You will still be able to beat up on nobodies.  Alpha and Beta testers will still have a leg up when the game launches.  Hopefully with the EKs, people wont pick up their ball and go home when they lose everything they built in the last 2 or 3 months.  They will still have their Barbie Dreamhouse and still feel important and hopeful.  Then they can start the cycle again when a new season starts.  Just a longer time to harvest salty carebear tears.

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You will still be able to beat up on nobodies.  Alpha and Beta testers will still have a leg up when the game launches.  Hopefully with the EKs, people wont pick up their ball and go home when they lose everything they built in the last 2 or 3 months.  They will still have their Barbie Dreamhouse and still feel important and hopeful.  Then they can start the cycle again when a new season starts.  Just a longer time to harvest salty carebear tears.

if they create a game where player skill actually matters (which means a decent skill-ceiling) then headstarts won't really matter all that much...  We've seen it in games like sc2 and LoL... people can have years of headstart but the best will still rapidly rise to the top...

 

If they have an open beta people will still have plenty of time to learn what they need to learn before launch.

Edited by VIKINGNAIL

Skeggold, Skalmold, Skildir ro Klofnir

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You will still be able to beat up on nobodies.  Alpha and Beta testers will still have a leg up when the game launches.  Hopefully with the EKs, people wont pick up their ball and go home when they lose everything they built in the last 2 or 3 months.  They will still have their Barbie Dreamhouse and still feel important and hopeful.  Then they can start the cycle again when a new season starts.  Just a longer time to harvest salty carebear tears.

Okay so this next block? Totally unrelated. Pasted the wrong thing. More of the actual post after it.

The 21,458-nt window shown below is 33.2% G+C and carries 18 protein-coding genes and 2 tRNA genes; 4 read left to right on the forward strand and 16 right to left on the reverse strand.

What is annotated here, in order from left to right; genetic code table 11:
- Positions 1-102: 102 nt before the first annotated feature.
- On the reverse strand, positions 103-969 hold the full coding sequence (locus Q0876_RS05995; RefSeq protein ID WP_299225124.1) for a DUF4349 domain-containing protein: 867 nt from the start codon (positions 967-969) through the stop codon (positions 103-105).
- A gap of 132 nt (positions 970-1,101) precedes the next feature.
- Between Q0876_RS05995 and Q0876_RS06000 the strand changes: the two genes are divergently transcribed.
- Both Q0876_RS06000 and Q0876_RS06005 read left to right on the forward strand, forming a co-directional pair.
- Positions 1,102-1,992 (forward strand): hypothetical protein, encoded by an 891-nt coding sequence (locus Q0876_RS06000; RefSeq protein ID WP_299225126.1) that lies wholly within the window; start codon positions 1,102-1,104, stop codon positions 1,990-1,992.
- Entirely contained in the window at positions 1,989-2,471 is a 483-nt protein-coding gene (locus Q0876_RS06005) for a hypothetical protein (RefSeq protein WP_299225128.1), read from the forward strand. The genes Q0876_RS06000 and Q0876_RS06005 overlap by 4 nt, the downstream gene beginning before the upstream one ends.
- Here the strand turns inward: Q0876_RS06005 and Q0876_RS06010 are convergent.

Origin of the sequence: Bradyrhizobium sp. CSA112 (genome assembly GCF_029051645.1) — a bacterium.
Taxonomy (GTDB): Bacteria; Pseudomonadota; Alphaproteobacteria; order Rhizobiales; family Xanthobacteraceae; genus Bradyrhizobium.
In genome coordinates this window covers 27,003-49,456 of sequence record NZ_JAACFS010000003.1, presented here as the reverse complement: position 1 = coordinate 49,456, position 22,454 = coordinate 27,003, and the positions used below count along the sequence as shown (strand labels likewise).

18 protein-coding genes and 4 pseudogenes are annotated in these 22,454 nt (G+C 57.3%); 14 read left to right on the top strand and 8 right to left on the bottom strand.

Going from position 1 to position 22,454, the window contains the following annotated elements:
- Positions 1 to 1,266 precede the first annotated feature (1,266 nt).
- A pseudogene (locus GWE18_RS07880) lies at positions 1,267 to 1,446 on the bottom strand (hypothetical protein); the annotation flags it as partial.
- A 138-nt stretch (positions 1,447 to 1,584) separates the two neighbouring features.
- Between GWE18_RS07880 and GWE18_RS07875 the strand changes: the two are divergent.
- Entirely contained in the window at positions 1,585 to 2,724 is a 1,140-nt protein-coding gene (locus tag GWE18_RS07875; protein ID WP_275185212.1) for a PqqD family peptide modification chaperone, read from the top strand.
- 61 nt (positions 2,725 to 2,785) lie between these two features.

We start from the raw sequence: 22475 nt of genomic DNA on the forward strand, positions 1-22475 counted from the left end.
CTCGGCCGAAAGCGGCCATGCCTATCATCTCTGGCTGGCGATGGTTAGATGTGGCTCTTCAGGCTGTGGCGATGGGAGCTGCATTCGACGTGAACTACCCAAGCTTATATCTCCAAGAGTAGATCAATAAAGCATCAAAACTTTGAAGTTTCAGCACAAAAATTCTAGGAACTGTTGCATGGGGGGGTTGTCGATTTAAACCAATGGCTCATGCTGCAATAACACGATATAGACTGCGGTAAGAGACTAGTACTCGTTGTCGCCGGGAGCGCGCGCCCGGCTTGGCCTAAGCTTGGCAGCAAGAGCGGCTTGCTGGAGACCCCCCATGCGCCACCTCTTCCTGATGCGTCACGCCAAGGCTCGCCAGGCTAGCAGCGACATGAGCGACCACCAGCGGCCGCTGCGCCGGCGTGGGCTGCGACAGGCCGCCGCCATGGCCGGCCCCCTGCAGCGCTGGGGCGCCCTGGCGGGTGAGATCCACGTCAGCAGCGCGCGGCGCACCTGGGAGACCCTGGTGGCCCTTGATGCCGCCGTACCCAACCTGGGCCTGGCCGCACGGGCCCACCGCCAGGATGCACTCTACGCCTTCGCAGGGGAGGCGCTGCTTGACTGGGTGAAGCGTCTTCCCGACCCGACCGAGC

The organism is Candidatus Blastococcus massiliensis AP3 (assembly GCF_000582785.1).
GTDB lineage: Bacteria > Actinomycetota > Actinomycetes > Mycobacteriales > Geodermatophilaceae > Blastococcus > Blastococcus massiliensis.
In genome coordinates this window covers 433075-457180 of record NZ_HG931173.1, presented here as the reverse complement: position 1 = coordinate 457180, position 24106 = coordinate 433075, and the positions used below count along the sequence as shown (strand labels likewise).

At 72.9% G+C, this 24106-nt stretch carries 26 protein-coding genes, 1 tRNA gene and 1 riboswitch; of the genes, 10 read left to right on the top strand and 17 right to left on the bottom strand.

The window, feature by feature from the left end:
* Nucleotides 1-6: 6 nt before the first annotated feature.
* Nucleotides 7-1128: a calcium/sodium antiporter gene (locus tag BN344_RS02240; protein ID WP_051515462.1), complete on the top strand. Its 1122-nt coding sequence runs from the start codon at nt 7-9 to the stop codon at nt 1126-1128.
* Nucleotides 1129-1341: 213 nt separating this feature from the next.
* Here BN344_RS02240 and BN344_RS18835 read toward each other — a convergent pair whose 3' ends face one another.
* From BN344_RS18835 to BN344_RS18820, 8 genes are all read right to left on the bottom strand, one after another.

Shadowbane had levels. Skill didn't matter when the player you were fighting was 20 levels higher than you. CF will have a much more shallow power curve.

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if they create a game where player skill actually matters (which means a decent skill-ceiling) then headstarts won't really matter all that much...  We've seen it in games like sc2 and LoL... people can have years of headstart but the best will still rapidly rise to the top...

 

If they have an open beta people will still have plenty of time to learn what they need to learn before launch.

You forgot to mention guts, intelligence and guile as well as button mashers. Phht!


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Not sure if anyone was aware of the fact that about 50% of the Shadowbane community walked away when the  first EK reveal was released, but I sure noticed it. Those hard nosed vets realised back then that it was going to be a big deviation to the game design.